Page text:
In Michigan, you can be charged with operating while intoxicated from huffing inhalants, which the use of solvent chemicals (glues, paints, gasses, etc.) to get high. This article discusses fighting OWIs involving inhalant use.
What is Huffing?
Huffing is the inhalation of a solvent chemical to become intoxicated. These chemicals can be found in products such as paints, glues, and gasses. The chemicals are otherwise legal – it’s the use of the chemicals that is illegal. Furthermore, driving while under the influence of the chemicals is a violation of the operating while intoxicated laws. These chemicals are considered an “intoxicating substance.”
Can you beat a Huffing DUI?
It is possible to fight and beat a DUI. In many courts, plea bargains are unavailable, so your two options are plead guilty as charged or go to trial.
First, we would look at ways to beat DUIs generally. Second, we then look to beat the DUI as it specifically involves intoxication based on huffing. Let’s start with the second way because this article is specifically about getting a DUI from huffing.
Beating a Huffing DUI
In a huffing DUI trial, the question is whether a person was driving while under the influence of the substance. More specifically, was a person’s ability to drive substantially lessened as a result of huffing paint or sniffing glue?
We look at the intoxicating abilities of these chemicals, and let’s compare them to alcohol. The intoxicating high produced from huffing chemicals is very similar to the intoxication produced from alcohol. Though there is a big difference.
The absorption and dissipation of alcohol in the body is predictable and has been studied extensively. Once alcohol enters the body, the blood alcohol content rises according to how much alcohol was drunk and when, and then falls at a rate of about .015 to .02 per hour (like one drink). The body can only get rid of alcohol at a structured rate and not sooner. This is all depends also on body weight. That’s why you’re able to Google blood alcohol content calculators on the internet.
The effects of solvent chemical inhalants is less predictable and less studied. The major difference is the time of intoxication, and this is important for beating a huffing DUI. The period of time of intoxication from huffing is very short. Upon use, blood levels rise very quickly but don’t last long. Inhalant users generally will continue huffing many over a period of time to maintain the intoxication.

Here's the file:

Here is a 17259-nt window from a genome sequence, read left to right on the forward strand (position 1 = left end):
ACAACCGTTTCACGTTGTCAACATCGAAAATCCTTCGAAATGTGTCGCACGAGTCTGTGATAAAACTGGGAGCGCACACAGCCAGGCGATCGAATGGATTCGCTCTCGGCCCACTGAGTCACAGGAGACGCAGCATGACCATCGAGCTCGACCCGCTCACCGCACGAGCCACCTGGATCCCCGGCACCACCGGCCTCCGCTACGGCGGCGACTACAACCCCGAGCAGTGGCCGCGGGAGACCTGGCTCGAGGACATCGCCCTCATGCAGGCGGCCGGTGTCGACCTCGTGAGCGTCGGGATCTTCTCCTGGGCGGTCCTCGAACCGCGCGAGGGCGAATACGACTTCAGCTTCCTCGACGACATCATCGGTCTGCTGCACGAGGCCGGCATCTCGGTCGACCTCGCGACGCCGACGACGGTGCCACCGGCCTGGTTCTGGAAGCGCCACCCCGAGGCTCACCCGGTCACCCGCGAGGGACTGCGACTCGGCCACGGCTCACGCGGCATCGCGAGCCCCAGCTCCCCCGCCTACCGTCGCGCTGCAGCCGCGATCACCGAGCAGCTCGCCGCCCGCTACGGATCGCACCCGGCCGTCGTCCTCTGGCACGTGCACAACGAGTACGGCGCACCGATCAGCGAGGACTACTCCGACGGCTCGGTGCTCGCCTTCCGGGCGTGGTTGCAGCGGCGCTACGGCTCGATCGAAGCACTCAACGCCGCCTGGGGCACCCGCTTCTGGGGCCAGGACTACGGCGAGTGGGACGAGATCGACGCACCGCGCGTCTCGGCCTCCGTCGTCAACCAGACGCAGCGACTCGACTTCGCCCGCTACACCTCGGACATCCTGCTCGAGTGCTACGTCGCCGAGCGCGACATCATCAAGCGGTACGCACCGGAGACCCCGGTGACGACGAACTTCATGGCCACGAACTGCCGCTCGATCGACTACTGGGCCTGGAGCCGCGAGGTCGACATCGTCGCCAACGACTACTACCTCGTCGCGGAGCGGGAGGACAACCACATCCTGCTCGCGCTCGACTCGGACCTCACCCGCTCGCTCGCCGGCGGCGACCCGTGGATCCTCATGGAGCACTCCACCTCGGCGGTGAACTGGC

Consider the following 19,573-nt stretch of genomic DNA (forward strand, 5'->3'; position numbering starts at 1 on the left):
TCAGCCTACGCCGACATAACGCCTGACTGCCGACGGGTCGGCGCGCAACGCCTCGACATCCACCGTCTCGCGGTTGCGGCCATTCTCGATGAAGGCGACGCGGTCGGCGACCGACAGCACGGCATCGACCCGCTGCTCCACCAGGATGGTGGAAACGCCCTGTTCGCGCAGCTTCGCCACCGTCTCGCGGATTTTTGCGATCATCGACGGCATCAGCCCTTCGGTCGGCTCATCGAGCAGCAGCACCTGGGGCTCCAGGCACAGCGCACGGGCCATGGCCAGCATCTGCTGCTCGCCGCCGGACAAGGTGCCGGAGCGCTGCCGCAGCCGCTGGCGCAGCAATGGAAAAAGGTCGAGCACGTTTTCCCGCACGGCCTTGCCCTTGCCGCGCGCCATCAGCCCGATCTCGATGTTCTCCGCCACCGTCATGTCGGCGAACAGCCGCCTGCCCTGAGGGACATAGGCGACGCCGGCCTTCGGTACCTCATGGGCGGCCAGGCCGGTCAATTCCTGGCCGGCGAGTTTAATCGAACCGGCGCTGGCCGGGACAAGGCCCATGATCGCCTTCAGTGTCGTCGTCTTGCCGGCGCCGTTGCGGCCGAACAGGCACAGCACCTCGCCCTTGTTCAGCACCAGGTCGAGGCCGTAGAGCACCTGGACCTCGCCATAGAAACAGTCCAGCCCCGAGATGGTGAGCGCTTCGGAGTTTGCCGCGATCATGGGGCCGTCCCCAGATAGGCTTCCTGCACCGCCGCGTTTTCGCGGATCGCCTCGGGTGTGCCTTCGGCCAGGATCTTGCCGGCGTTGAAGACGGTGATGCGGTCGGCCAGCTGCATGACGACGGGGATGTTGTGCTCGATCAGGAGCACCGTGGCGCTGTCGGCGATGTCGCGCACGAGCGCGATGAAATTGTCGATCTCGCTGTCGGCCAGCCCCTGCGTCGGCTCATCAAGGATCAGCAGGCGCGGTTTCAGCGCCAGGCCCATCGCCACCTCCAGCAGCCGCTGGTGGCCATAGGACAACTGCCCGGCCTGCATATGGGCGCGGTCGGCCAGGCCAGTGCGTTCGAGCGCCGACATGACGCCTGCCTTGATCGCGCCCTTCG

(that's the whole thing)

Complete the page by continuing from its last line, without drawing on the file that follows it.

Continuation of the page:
Alcohol intoxication lasts longer than inhalant intoxication because the alcohol leaves the body at a set, slower, rate.
Detection of Alcohol Use v. Inhalant Use
Another difference is in the detection of the drug use. Detecting alcohol use is relatively easy – a person smells like they have been drinking. Then they blow into a preliminary breath test and then provide a sample at the station or do a blood draw which results in a reading of blood alcohol levels.
This is not the case with inhalant use. There is no easy and simple way to detect inhalant use without other evidence. A person may seem intoxicated from huffing. Indeed, inhalant intoxication is similar to the alcohol high. But a police officer may have a difficult time making the determination that someone is high from sniffing glue, especially once a PBT is administered with a 0.00 reading.
Beating DUIs in General
There are always the methods to fight the DUI in general. Did the police officer have cause to pull someone over? Was there bad driving? Did the police officer have grounds to arrest after the field sobriety tests? And so on.
Grounds to Fight
In these cases, we look to see how we can beat the DUI from the conventional routes, and then in these huffing DUIs we must focus on the inhalant use as well. We must look at the specific drug at issue.
Focus on DUI Law
Whether someone is “under the influence” of a substance depends on the substance itself. Each type of substance will have different effects. At ArborYpsi Law, we study the drugs and the effects on the body. The only way to effectively fight these cases is to dig into the science and use that at trial.
Call ArborYpsi Law at 734.883.9584
Call Sam Bernstein at 734.883.9584 or e-mail at firstname.lastname@example.org.
Sam Bernstein is an Ypsilanti and Ann Arbor OWI Lawyer.
ArborYpsi Law is located at 4158 Washtenaw Ave., Ann Arbor, MI 48108.